2Wire### - SSID

sthompson86sthompson86 Member Posts: 370
Soo for the longest time, I have been wondering what these "2wire608 2wire206 etc etc" Wifi SSIDs were. I pick them up on my laptop from inside my house.

Well I do IT residential support on the side, and I was at a clients house tonight, and they had 2Wire### SSID , and quickly I saw an AT&T branded router. No problem there. Untill I noticed that the router was using WEP, and was configured by the AT&T tech to use WEP.

That leaves me wondering why..? would they still use WEP.. icon_scratch.gif


I have 2 guesses

1. Maybe they stick with WEP because even if the customer has an old laptop with an older wifi card it will still connect. I know I have had some rather newer laptops only able to connect via no security or only WEP. I would guess in that case AT&T would use WEP just to keep everybody happy.

2. Job Security? Might be more of a job killer the more I think about it.


I do not know this is just something I observed, and it goes against everything we are taught, and it irks me that a major company like AT&T is seemingly just going around and WEPing everybody..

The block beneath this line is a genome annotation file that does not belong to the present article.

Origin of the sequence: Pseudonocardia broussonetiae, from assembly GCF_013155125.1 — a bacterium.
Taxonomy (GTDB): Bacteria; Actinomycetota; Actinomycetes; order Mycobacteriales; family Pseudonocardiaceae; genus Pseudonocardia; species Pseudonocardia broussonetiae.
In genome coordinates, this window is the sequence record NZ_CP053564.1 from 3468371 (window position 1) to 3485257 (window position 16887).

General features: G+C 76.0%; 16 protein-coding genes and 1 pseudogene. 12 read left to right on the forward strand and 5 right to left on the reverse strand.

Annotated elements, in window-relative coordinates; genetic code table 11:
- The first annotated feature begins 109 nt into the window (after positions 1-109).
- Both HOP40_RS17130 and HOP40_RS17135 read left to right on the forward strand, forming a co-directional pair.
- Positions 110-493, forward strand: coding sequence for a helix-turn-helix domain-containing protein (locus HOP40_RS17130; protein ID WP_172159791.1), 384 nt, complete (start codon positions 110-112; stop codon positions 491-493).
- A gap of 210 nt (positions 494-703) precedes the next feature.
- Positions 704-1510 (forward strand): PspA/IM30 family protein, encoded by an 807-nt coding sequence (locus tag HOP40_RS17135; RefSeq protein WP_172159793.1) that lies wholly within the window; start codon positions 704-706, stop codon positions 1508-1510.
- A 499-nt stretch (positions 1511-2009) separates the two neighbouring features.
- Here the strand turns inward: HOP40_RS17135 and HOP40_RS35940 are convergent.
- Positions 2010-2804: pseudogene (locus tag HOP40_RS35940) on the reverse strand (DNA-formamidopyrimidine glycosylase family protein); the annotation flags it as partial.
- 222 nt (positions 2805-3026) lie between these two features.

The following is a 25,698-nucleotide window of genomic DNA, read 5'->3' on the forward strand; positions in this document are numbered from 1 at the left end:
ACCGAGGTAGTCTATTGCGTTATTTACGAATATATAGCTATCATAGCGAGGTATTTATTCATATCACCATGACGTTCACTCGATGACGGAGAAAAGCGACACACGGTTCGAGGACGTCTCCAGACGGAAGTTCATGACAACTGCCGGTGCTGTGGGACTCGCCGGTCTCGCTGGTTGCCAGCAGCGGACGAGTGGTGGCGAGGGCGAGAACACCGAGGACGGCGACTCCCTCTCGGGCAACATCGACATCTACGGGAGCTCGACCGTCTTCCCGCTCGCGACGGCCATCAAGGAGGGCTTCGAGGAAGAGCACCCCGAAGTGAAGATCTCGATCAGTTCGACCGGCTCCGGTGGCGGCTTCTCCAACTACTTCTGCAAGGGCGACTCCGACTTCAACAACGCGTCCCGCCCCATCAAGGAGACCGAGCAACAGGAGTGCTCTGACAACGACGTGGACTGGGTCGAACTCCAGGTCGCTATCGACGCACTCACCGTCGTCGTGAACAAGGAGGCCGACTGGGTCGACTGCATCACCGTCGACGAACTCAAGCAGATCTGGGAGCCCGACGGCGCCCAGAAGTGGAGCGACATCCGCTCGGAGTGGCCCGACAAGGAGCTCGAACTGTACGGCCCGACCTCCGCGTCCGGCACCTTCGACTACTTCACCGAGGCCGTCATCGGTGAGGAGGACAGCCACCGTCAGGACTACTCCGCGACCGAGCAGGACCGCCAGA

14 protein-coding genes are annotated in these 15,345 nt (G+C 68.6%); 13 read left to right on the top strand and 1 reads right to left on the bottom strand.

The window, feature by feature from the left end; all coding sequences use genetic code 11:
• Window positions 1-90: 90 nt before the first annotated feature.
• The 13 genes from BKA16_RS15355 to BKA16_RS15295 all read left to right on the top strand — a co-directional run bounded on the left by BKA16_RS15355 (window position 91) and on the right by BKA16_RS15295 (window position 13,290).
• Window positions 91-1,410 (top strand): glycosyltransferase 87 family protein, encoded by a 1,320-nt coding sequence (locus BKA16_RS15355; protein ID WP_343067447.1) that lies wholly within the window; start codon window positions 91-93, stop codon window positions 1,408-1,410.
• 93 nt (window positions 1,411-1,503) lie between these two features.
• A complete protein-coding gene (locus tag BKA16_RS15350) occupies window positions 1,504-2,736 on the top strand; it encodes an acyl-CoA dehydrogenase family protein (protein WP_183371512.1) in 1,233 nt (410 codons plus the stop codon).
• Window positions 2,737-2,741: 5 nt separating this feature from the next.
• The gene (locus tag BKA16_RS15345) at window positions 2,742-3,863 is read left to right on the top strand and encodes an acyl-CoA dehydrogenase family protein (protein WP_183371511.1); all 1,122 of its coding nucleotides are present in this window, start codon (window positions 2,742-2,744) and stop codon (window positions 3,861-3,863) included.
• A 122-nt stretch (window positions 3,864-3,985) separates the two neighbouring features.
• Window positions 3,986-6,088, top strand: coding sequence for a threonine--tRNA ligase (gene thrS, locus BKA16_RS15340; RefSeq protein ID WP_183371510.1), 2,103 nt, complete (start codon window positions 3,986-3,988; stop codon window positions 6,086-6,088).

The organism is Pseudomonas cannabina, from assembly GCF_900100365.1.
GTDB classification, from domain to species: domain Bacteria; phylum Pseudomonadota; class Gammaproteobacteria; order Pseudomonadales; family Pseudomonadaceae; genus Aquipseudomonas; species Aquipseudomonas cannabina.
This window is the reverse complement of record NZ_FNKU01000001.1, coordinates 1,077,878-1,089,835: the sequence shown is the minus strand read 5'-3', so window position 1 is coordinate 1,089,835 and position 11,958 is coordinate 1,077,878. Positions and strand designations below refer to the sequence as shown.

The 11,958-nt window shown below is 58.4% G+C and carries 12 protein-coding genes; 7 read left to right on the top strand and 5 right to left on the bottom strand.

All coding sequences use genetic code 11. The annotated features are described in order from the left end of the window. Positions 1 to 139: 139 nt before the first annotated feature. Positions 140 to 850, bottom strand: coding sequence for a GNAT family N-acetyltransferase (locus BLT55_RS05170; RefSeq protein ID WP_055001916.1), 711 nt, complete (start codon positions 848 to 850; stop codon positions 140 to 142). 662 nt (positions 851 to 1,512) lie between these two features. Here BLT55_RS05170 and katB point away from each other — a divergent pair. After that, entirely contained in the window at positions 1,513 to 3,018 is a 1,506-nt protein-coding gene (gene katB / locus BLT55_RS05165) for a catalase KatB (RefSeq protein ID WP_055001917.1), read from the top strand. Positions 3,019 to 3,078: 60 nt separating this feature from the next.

I did some Google searching about 2wire and WEP, and there was a few newb post from people who were smart enough to atleast run WPA or 2.

What do you guys think?

What do you all think?
Currently Reading: Again to Carthage - CCNA/Security

Comments

  • tierstentiersten Member Posts: 4,505
    2Wire is a manufacturer of SOHO networking gear like DSL routers and must be who actually manufacture the device for AT&T to brand.

    It will be setup according to whatever defaults they're told to use. If the user only has WEP and can't support WPA then they'll have to change it to WEP if it isn't already. They can't just turn up and setup it up and say sorry, go buy new hardware! *cough*Nintendo DS*cough*
  • colemiccolemic Member Posts: 1,568 ■■■■■■■□□□
    What about just ignorance of the technician? Or is it consistently being done by AT&T? And you had newer laptops that would only connect with WEP?
    Working on: CCSP, definitely, maybe. On the twitters: @mcole1008
  • mikej412mikej412 Member Posts: 10,086 ■■■■■■■■■■
    You can usually self-install for free -- or pay AT&T to do the installation. Most people opt for free (or their neighbor's kid or their "computer friend") -- and get what they pay for.